What's in a Name: Mezzanine Debt Versus Preferred Equity
28 Pages Posted: 21 Jul 2012 Last revised: 1 Apr 2013
Date Written: May 24, 2012
Mezzanine loans and preferred equity interests are both forms of investment in commercial properties; they are favored by investors, particularly institutional investors, that want a fixed, or at least floored, return and priority as to both their return on and return of investment. In its most common form, a mezzanine loan is secured by the investment property, but only indirectly, by a pledge of the equity in the entity (usually a limited liability company or limited partnership) that owns the property. Preferred equity, on the other hand, usually takes the form of a direct equity investment in the property owner, with a fixed, preferential return that is paid prior to distributions to the “common” equity interests in the owner. Apart from this difference, mezzanine debt and preferred equity can -- and often do -- have similar terms and conditions; nonetheless, institutional and other real estate investors appear generally to regard mezzanine debt as an intrinsically better form of investment than preferred equity. The article postulates that capital markets may be giving undue deference to the notion that one is “debt” and the other is “equity” and analyzes each of the presumed legal advantages of mezzanine loans over preferred equity interests. While acknowledging that for certain type of investors and certain types of properties, mezzanine debt may be the preferable form of investment, the article concludes that, overall, preferred equity provides an investment structure that works as well as -- and in some cases better than -- mezzanine debt.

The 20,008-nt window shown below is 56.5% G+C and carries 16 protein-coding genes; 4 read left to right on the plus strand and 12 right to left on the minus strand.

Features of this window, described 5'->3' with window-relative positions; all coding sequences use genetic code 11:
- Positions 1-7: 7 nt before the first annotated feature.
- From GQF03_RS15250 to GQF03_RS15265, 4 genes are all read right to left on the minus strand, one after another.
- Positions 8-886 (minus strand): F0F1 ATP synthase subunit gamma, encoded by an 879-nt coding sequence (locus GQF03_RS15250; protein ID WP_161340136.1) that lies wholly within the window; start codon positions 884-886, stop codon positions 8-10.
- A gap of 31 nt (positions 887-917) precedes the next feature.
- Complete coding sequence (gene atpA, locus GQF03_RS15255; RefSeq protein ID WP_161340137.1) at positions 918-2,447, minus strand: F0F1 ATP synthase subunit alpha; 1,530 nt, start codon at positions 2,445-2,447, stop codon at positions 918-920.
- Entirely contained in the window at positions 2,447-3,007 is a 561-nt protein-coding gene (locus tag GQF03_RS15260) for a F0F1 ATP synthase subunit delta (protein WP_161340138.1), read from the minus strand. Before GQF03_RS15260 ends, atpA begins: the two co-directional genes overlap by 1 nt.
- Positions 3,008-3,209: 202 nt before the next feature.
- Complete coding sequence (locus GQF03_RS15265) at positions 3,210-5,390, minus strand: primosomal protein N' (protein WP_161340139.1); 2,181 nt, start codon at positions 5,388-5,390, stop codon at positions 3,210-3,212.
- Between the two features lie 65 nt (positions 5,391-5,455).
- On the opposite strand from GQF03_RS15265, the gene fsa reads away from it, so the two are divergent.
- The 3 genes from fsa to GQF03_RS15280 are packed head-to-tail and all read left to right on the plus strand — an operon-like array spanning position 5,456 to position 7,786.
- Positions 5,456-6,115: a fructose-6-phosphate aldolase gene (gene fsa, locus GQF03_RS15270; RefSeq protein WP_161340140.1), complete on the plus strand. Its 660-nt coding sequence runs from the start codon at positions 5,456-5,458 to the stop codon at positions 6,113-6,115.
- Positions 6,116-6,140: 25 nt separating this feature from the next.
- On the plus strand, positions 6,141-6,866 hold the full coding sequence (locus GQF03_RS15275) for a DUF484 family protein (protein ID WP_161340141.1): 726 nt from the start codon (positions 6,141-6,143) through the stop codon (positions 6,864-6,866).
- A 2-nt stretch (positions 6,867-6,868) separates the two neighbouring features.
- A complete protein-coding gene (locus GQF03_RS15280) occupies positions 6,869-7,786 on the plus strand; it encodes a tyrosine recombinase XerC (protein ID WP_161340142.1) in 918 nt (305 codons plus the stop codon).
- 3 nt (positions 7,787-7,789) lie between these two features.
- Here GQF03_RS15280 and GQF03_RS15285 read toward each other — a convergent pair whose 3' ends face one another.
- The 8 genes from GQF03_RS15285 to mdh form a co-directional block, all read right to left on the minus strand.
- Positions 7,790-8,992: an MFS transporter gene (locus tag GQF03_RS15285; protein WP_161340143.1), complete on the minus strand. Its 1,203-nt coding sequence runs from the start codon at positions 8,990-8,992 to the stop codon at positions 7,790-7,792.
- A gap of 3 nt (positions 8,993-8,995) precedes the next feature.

Published verison of paper varies slightly from SSRN version.
Keywords: preferred equity, mezzanine loans, real estate investment
JEL Classification: K11, K12
Suggested Citation: Suggested Citation